Bad breath is also known as halitosis. It is marked by an unpleasant odor of the mouth.
It occurs on occasionally, or it can be a chronic condition.
The symptoms of bad breath include unpleasant odor or taste in the mouth, dry mouth, or white coating on the tongue.
The reasons for bad breath include food, tobacco products, poor dental hygiene, health problems, dry mouth, mouth infections, dental problems, or medications.
The following factors further explain the causes of bad breath.
Food: Food is the central source of bad odors from the mouth.
Some foods, such as garlic, onions, spicy foods, exotic spices (such as curry), some cheeses, fish, and acidic beverages such as coffee usually leave a lingering smell. Most of the time this is short term.
Other foods may get stuck in the teeth, promoting the growth of bacteria, which causes bad breath odor. Low carbohydrate diets may also cause ‘ketone breath.’
Tobacco products: Smoking and chewing tobacco can leave chemicals that remain in the mouth. Smoking can also accelerate other bad breath causes such as gum disease or oral cancers.
Poor dental hygiene: Food particles left in the mouth due to irregular floss or brushing can rot and cause bad odors.
Poor dental care may lead to accumulation of plaque in the mouth, which causes an odor of its own. Plaque buildup can also lead to periodontal (gum) disease.
The mild form of gum disease is called gingivitis; if gingivitis is not treated, it can advance to periodontitis.
Health problems: Sinus infections, pneumonia, sore throat (pharyngitis) and other throat infections, tonsil stones (tonsilloliths), thrush, bronchitis, postnasal drip, diabetes, acid reflux, lactose intolerance, other stomach problems, and some liver diseases or kidney diseases may are linked with bad breath.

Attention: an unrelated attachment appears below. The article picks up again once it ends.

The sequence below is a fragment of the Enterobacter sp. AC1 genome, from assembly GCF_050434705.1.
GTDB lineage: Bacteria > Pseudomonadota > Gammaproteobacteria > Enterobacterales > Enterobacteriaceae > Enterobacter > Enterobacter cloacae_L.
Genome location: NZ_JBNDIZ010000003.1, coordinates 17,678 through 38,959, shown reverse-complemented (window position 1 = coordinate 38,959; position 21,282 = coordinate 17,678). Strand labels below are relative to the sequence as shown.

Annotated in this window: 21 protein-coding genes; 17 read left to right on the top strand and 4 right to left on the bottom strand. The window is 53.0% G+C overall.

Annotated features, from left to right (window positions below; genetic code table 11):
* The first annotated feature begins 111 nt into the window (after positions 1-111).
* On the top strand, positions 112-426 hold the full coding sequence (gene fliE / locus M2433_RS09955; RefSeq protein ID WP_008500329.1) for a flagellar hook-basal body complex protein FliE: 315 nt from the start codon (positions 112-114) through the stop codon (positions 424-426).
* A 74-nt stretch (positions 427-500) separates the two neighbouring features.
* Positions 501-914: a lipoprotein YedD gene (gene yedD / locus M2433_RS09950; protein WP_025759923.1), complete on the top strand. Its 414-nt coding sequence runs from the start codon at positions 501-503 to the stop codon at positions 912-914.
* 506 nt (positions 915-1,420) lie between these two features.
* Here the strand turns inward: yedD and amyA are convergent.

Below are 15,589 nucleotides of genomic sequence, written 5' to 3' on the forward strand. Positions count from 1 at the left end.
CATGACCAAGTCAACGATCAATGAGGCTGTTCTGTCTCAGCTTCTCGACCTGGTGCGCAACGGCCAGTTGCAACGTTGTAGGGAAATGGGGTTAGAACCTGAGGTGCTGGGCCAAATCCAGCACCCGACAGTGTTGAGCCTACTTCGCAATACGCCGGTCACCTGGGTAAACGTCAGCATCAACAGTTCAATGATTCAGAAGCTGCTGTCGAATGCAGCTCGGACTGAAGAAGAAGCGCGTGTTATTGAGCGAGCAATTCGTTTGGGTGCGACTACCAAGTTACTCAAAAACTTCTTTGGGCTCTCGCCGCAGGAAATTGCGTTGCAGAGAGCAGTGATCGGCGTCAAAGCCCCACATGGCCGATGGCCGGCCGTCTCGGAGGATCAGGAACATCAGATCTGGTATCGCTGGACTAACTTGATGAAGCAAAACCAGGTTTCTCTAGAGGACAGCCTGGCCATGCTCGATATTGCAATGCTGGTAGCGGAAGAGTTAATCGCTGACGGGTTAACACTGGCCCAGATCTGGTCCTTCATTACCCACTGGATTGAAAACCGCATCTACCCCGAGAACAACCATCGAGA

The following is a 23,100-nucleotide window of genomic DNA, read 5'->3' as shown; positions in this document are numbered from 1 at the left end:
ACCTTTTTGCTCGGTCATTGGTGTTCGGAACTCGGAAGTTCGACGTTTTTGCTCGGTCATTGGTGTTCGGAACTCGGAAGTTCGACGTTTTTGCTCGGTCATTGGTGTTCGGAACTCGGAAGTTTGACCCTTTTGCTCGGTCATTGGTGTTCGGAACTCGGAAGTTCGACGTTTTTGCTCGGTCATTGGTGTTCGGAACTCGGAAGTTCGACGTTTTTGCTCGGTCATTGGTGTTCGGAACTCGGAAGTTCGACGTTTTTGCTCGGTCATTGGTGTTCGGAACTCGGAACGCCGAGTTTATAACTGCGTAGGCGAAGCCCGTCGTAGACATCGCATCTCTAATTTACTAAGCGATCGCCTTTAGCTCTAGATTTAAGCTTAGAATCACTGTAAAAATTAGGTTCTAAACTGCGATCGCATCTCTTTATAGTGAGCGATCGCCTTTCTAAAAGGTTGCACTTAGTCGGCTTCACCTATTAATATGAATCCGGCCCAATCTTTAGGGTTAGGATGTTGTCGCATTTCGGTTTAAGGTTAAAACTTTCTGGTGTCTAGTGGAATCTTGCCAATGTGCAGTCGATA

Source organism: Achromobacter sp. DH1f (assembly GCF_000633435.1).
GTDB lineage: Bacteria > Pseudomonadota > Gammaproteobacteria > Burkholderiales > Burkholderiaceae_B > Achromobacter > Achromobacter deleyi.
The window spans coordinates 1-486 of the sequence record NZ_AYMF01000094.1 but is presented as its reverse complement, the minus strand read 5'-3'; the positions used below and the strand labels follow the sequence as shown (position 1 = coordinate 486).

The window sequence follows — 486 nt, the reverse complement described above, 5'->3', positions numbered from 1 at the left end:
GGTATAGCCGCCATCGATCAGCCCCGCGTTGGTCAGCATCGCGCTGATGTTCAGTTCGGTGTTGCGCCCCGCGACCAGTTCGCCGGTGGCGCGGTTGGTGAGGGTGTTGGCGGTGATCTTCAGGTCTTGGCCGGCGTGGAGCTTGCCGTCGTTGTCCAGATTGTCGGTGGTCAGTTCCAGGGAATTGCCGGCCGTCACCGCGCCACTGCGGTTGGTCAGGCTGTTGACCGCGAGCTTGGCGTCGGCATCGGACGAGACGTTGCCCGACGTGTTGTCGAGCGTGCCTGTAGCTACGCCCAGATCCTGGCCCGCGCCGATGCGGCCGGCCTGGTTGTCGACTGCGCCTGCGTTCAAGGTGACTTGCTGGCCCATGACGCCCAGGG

Dry mouth: Also called xerostomia, dry mouth can also cause bad breath.
Saliva helps moisten and cleanse the mouth, and when the body does not produce enough saliva, bad breath may result. Dry mouth may be caused by salivary gland problems, connective tissue disorders (Sjögren’s syndrome), medications, or breathing through the mouth.
Mouth infections: Cavities, gum disease, or impacted teeth may cause bad breath.
Dentures or braces: Food particles not properly cleaned from appliances can rot or cause bacteria and odor.
Loose-fitting dentures may cause sores or infections in the mouth, which can cause bad breath.
Medications: Many medications, including antihistamines and diuretics, can cause dry mouth (see above), which can cause bad breath.
Morning breath: Bad breath in the morning is very common. Saliva production nearly stops during sleep, which allows bacteria to grow, causing bad breath.
Pregnancy: Being pregnant in itself does not cause bad breath, but nausea and morning sickness common during pregnancy may cause bad breath.
Also, hormonal changes, dehydration, and eating different foods due to cravings may also contribute to bad breath during pregnancy.
Other causes of bad breath: Objects stuck in the nose (usually in children), alcoholism, and large doses of vitamin supplements may also cause bad breath.
Treatments for bad breath include proper dental hygiene, mouthwash, sugar-free gum, quitting smoking, and changing bad habits.
On a final note, bad breath can be prevented by proper tooth brushing, quitting smoking, and avoiding foods that cause bad breath odors.
I guess you can add to the list here. What do you think?